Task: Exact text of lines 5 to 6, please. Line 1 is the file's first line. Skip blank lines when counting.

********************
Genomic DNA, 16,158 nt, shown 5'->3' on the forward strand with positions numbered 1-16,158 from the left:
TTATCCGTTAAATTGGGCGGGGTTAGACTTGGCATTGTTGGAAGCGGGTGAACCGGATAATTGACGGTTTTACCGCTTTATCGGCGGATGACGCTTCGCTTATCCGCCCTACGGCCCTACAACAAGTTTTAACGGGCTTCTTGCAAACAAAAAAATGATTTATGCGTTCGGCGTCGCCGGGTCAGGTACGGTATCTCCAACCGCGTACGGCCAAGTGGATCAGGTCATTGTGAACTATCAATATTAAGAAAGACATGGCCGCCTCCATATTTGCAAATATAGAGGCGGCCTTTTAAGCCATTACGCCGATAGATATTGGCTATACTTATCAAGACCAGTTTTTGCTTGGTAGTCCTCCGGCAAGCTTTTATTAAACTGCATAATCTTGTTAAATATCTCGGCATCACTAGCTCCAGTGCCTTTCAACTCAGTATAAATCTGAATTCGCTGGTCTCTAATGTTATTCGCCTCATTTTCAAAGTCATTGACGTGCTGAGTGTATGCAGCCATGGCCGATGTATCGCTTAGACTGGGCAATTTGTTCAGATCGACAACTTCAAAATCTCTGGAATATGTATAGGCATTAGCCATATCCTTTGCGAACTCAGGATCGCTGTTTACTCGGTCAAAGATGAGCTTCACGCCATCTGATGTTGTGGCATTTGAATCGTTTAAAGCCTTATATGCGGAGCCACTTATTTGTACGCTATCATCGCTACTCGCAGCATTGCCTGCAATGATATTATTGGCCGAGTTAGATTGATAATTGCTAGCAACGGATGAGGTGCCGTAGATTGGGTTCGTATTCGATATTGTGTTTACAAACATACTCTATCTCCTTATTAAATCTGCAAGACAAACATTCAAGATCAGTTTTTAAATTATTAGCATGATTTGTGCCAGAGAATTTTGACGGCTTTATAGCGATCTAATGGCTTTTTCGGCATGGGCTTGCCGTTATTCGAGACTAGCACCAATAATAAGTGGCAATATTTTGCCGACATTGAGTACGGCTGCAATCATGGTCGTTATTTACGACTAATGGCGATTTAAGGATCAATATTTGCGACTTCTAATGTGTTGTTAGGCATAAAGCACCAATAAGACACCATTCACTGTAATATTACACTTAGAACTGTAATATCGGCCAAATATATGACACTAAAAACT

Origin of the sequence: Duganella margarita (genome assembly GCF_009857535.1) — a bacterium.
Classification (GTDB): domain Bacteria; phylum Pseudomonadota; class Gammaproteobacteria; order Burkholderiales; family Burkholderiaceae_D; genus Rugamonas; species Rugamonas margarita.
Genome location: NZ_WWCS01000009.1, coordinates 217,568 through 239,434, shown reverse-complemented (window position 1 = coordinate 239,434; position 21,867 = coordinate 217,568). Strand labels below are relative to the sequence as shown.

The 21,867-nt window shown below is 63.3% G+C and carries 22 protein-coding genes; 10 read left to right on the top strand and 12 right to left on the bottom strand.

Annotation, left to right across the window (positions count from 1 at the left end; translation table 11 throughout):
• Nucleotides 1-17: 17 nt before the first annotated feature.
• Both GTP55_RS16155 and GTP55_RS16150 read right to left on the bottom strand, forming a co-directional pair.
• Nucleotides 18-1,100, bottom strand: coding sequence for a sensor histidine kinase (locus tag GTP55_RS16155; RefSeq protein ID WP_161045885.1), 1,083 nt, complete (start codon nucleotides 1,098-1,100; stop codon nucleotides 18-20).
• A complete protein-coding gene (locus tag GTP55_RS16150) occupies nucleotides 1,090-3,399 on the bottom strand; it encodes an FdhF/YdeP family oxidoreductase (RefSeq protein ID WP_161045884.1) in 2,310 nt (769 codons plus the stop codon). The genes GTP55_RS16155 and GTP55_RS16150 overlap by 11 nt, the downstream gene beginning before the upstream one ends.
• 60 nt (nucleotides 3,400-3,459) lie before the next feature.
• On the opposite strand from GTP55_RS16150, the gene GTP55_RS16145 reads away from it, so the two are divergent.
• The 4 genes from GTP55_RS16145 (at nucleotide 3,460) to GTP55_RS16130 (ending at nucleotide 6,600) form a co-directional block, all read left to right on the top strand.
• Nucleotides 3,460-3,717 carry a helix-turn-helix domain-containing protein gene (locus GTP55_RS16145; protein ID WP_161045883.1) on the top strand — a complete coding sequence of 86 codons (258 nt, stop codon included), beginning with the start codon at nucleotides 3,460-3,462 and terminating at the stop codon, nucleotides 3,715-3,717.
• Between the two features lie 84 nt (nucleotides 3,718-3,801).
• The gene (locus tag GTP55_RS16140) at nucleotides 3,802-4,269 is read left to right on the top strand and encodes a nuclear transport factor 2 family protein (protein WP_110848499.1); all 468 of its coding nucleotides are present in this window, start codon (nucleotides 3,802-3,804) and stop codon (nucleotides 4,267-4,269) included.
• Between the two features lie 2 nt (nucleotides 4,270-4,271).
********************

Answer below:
Genome location: NZ_WWCS01000009.1, coordinates 217,568 through 239,434, shown reverse-complemented (window position 1 = coordinate 239,434; position 21,867 = coordinate 217,568). Strand labels below are relative to the sequence as shown.

The 21,867-nt window shown below is 63.3% G+C and carries 22 protein-coding genes; 10 read left to right on the top strand and 12 right to left on the bottom strand.